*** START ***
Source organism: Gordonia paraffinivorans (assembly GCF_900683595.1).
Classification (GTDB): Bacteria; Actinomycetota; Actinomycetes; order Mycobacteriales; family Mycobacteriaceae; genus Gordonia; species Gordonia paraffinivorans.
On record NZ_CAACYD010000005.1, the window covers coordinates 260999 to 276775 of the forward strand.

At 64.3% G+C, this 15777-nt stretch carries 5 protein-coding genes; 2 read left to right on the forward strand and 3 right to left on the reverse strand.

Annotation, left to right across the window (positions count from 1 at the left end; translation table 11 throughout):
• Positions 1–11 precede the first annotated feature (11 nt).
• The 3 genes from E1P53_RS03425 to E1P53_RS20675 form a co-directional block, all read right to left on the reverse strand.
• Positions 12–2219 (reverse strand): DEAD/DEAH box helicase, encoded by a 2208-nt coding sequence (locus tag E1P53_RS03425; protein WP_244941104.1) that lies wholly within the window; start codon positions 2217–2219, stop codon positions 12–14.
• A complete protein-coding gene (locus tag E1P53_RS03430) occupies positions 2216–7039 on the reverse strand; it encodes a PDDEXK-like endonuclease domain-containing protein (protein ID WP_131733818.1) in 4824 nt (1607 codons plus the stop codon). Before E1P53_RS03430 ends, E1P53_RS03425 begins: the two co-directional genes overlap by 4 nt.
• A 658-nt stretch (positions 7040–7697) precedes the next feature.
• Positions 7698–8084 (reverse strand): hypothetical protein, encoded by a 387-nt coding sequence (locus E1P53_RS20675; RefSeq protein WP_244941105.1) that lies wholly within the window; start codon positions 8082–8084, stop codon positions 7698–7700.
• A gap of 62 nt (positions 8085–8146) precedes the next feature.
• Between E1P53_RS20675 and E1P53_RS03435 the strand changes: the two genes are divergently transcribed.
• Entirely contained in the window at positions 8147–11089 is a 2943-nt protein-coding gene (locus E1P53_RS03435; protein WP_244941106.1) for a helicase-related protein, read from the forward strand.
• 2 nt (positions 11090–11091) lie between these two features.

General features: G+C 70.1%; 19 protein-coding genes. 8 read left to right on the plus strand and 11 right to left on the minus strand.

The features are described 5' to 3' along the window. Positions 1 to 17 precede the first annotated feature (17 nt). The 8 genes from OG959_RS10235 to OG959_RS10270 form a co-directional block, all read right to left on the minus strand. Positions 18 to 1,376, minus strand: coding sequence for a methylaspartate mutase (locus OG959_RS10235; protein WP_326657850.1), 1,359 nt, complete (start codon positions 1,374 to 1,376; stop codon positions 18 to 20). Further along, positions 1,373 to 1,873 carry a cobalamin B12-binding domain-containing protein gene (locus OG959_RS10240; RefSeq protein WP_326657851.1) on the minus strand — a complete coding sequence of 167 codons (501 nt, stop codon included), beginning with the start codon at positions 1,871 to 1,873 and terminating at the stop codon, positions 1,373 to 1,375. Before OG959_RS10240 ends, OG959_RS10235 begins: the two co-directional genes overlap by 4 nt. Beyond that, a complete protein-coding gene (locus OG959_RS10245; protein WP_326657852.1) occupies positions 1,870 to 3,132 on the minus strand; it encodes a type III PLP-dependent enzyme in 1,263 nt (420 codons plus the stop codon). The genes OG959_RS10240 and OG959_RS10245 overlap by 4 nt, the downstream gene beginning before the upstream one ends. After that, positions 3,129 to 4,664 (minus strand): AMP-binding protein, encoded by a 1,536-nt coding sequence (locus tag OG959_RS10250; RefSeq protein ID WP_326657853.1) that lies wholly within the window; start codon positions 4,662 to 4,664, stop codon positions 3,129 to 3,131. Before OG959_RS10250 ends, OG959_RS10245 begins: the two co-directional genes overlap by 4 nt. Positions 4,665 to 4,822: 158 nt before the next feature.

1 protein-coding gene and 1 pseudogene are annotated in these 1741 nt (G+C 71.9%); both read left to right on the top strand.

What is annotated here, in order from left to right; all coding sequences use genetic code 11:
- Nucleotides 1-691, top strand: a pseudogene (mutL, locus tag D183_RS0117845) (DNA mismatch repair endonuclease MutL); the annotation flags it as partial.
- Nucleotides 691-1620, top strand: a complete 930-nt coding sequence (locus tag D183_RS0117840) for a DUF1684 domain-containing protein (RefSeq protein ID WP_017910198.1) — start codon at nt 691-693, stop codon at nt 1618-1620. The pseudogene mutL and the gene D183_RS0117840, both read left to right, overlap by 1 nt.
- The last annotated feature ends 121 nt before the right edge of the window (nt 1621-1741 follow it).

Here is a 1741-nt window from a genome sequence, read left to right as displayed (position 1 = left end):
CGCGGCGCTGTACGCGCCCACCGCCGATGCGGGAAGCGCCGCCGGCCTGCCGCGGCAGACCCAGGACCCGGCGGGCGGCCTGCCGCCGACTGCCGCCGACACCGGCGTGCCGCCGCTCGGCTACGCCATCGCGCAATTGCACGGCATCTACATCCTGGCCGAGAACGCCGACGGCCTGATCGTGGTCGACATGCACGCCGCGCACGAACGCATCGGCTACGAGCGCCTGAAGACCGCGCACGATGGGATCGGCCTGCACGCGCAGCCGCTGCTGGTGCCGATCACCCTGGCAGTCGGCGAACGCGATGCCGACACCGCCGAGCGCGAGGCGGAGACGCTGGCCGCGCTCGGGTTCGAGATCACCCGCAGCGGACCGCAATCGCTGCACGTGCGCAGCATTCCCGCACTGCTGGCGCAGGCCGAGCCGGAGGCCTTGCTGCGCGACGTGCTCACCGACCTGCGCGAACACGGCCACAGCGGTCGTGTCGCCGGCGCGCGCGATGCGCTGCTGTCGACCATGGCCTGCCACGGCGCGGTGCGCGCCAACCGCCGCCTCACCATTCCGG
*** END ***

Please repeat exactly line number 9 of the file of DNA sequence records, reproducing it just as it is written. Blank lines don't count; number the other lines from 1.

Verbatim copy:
• A complete protein-coding gene (locus tag E1P53_RS03430) occupies positions 2216–7039 on the reverse strand; it encodes a PDDEXK-like endonuclease domain-containing protein (protein ID WP_131733818.1) in 4824 nt (1607 codons plus the stop codon). Before E1P53_RS03430 ends, E1P53_RS03425 begins: the two co-directional genes overlap by 4 nt.